Using the 2007 western remake 3:10 to Yuma to examine the western genre in storytelling.

https://worddreams.wordpress.com/2014/06/02/10-tips-for-western-writers/
6 Tips for Western Fiction Writers
If you love books by Louis L’Amour, A.B. Guthrie (The Big Sky and The Way West) or Elmore Leonard (3:10 to Yuma), you may be a western fiction writer. In a nutshell, Western fiction deals with life and times of the American Wild West, mostly mid- to late- 1800’s. It used to be wildly popular, but is now less so, though those who follow it are eager for new, authentic publications.

-Derek
 
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RBEmerson

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Read! Read! Read! Read the good stuff, the bad stuff, read everything you can! Movies! Watch! Watch! Watch! (well, contemporary TV if you must) Old Lone Ranger episodes are easy to find on YouTube as well as seemingly any Spaghetti Western ever shot. Some of the "rips" are about as low res as possible, but some are 720 or even 1080 res (Good!). I recommend "The Traded" for about as gritty for a recent production as any. Not Sam Peckinpah grade violence (thank goodness!), but... anyway. Some have "name" actors, many don't but so what. Lee Van Cleef films are often better than expected (the "bad" in the The Good, The Bad, The Ugly).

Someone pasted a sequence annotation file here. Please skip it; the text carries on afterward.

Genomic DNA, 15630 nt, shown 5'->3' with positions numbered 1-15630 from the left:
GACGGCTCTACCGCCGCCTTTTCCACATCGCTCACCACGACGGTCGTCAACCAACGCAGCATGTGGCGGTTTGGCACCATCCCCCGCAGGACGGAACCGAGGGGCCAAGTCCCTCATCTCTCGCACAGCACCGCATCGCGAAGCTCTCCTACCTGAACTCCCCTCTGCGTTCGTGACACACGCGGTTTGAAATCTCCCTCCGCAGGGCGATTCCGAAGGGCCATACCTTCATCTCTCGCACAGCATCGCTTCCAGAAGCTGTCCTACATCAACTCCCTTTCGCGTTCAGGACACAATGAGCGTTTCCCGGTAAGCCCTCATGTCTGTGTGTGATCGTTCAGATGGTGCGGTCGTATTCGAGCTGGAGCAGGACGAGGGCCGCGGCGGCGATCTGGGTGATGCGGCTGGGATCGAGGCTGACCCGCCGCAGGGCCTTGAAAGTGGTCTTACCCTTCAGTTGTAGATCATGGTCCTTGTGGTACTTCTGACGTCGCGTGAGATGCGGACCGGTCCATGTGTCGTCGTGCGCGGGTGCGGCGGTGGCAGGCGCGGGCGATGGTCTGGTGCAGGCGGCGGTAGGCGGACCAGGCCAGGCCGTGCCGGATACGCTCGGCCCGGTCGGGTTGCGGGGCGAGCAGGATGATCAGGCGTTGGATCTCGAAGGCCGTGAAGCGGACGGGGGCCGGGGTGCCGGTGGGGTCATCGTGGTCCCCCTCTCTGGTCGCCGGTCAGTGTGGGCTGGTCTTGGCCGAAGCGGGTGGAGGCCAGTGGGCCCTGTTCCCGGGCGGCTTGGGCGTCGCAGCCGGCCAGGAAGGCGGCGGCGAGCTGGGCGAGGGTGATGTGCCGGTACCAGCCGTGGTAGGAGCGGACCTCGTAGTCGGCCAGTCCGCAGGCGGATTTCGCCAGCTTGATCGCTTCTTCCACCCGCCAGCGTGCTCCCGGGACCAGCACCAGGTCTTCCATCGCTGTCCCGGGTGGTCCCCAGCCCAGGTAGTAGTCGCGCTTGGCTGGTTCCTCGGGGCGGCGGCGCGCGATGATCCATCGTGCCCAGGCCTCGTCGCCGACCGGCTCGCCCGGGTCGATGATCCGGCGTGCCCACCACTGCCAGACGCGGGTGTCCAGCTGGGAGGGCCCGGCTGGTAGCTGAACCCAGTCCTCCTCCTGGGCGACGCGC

IMHO, Tom Selleck appeared in and produced some superior work, even Quigley Down Under, worth chasing down.

Why is something a good whatever? Why is it so bad you'd throw it at a passing car? What do you respond to? What leaves you "no way in h***"? Do not, not, not decide solely on who's in the film or who wrote the book. Decide on the story, of course, but it's the details that count.